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In the Shadow of the Oval Office (09 Edition)by Ivo H. Daalder
Synopses & ReviewsPlease note that used books may not include additional media (study guides, CDs, DVDs, solutions manuals, etc.) as described in the publisher comments.
The most solemn obligation of any president is to safeguard the nation's security. But the president cannot do this alone. He needs help. In the past half century, presidents have relied on their national security advisers to provide that help.
Who are these people, the powerful officials who operate in the shadow of the Oval Office, often out of public view and accountable only to the presidents who put them there? Some remain obscure even to this day. But quite a number have names that resonate far beyond the foreign policy elite: McGeorge Bundy, Henry Kissinger, Zbigniew Brzezinski, Colin Powell, Condoleezza Rice.
Ivo Daalder and Mac Destler provide the first inside look at how presidents from John F. Kennedy to George W. Bush have used their national security advisers to manage America's engagements with the outside world. They paint vivid portraits of the fourteen men and one woman who have occupied the coveted office in the West Wing, detailing their very different personalities, their relations with their presidents, and their policy successes and failures.
It all started with Kennedy and Bundy, the brilliant young Harvard dean who became the nation's first modern national security adviser. While Bundy served Kennedy well, he had difficulty with his successor. Lyndon Johnson needed reassurance more than advice, and Bundy wasn't always willing to give him that. Thus the basic lesson — the president sets the tone and his aides must respond to that reality.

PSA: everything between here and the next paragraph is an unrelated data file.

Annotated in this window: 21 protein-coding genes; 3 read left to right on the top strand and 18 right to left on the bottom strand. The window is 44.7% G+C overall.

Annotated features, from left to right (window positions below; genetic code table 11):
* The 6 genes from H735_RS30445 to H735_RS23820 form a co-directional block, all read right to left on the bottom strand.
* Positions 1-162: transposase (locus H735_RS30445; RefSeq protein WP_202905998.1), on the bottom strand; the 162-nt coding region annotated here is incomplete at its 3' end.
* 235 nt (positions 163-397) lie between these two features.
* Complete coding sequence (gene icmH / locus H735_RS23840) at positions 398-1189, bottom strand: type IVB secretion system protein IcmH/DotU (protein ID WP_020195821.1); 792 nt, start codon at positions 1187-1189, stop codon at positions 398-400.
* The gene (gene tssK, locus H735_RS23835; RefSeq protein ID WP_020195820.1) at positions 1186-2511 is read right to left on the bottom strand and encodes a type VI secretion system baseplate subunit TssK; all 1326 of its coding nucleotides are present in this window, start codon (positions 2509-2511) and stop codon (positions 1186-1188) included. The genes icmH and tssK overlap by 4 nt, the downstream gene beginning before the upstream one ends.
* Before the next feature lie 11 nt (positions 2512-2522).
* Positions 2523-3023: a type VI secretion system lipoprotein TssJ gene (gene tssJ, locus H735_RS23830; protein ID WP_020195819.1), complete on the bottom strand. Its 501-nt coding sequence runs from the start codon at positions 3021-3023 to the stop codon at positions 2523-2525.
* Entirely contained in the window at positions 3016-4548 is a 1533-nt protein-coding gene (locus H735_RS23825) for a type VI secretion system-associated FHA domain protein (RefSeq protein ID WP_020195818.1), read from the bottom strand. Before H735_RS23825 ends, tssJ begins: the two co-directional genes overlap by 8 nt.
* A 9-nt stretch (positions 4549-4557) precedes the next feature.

The man who learned the lesson best was someone who operated mainly in the shadows. Brent Scowcroft was the only adviser to serve two presidents, Gerald Ford and George H. W. Bush. Learning from others' failures, he found the winning formula: gain the trust of colleagues, build a collaborative policy process, and stay close to the president. This formula became the gold standard — all four national security advisers who came after him aspired to be "like Brent."
The next president and national security adviser can learn not only from success, but also from failure. Rice stayed close to George W. Bush — closer perhaps than any adviser before or since. But her closeness did not translate into running an effective policy process, as the disastrous decision to invade Iraq without a plan underscored. It would take years, and another national security aide, to persuade Bush that his Iraq policy was failing and to engineer a policy review that produced the "surge."